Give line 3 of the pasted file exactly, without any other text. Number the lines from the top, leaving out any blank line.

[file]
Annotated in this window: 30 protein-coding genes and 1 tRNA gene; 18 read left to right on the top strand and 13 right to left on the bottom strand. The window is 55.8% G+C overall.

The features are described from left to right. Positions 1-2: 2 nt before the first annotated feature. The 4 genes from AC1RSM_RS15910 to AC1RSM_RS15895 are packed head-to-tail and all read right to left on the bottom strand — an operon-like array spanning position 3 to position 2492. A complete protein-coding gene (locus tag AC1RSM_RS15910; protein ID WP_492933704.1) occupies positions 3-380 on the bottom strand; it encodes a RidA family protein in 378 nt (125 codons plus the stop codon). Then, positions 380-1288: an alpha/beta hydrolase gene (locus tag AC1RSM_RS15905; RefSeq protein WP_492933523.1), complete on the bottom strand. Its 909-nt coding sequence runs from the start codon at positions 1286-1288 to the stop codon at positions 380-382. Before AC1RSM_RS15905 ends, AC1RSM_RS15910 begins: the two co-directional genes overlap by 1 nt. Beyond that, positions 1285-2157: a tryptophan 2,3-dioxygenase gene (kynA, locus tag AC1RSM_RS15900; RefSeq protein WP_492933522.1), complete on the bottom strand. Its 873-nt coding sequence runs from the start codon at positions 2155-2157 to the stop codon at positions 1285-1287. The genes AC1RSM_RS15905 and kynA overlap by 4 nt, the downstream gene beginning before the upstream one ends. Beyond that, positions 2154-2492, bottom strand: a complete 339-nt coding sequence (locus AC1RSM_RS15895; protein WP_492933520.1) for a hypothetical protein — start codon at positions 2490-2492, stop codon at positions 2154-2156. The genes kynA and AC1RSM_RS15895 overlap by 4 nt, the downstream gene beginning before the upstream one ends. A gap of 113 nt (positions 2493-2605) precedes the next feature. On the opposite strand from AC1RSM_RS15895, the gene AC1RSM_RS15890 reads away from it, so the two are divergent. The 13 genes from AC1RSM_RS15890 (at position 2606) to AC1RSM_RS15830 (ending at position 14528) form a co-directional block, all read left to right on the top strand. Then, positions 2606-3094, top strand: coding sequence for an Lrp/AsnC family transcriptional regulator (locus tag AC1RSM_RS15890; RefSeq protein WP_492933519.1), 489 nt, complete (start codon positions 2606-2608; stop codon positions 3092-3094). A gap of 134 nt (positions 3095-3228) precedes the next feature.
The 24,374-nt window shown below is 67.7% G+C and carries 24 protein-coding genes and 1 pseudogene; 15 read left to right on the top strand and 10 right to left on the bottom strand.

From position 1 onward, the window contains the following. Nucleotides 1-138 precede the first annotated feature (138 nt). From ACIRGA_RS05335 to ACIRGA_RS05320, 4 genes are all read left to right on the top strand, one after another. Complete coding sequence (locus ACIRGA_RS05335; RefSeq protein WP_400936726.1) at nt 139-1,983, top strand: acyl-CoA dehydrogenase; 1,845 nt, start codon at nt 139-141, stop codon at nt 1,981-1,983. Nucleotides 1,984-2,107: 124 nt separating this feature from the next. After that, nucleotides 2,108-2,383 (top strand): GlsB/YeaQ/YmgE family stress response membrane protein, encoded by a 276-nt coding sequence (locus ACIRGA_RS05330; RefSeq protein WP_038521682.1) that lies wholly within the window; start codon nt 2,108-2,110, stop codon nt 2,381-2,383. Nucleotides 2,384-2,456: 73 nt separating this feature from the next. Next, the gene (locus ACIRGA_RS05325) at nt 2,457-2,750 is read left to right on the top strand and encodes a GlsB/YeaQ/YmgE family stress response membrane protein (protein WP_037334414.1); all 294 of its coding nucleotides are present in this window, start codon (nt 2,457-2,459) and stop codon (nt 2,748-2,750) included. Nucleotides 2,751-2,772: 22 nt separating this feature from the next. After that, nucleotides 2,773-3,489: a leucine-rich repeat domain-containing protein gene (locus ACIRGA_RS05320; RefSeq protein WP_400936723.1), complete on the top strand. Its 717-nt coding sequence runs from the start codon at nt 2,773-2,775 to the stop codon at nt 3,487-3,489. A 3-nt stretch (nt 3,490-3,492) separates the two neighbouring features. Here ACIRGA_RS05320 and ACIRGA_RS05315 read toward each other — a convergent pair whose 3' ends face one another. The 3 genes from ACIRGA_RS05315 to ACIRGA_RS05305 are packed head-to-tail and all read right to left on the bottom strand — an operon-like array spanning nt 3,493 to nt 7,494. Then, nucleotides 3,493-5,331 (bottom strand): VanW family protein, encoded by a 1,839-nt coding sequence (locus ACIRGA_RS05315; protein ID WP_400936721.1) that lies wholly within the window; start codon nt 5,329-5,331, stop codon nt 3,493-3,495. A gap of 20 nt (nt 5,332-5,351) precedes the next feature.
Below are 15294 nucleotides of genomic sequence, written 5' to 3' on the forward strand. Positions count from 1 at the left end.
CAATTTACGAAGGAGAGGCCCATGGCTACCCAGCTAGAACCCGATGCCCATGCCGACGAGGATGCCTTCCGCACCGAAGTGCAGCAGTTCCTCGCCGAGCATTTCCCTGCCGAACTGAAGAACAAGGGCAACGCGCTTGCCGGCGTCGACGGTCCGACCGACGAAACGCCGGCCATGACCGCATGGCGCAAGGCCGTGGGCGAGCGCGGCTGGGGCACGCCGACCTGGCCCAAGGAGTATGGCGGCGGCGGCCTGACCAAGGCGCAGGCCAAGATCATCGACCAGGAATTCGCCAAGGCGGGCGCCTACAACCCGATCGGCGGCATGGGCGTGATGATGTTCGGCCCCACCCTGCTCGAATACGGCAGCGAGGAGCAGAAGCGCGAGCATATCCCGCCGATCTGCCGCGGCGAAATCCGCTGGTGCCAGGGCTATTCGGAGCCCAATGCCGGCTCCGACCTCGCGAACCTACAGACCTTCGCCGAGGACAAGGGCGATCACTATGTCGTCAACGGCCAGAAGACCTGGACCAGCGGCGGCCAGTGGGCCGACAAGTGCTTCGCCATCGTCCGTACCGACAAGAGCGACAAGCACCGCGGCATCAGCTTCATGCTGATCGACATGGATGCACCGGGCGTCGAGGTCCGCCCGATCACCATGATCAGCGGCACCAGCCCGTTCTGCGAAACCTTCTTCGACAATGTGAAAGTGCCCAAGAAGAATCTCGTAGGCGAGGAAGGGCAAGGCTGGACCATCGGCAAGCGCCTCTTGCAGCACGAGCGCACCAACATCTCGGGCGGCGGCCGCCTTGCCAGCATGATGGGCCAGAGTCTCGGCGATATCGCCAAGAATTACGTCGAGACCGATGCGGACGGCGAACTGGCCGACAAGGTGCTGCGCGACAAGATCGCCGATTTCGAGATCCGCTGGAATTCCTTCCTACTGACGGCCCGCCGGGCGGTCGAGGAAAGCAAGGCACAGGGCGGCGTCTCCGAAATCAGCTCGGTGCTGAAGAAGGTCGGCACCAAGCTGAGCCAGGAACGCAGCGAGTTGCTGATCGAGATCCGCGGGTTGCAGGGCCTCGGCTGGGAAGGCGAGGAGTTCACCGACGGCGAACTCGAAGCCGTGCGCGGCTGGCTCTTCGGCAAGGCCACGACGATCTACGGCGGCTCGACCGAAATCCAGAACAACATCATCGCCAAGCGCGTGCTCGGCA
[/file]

The 24,374-nt window shown below is 67.7% G+C and carries 24 protein-coding genes and 1 pseudogene; 15 read left to right on the top strand and 10 right to left on the bottom strand.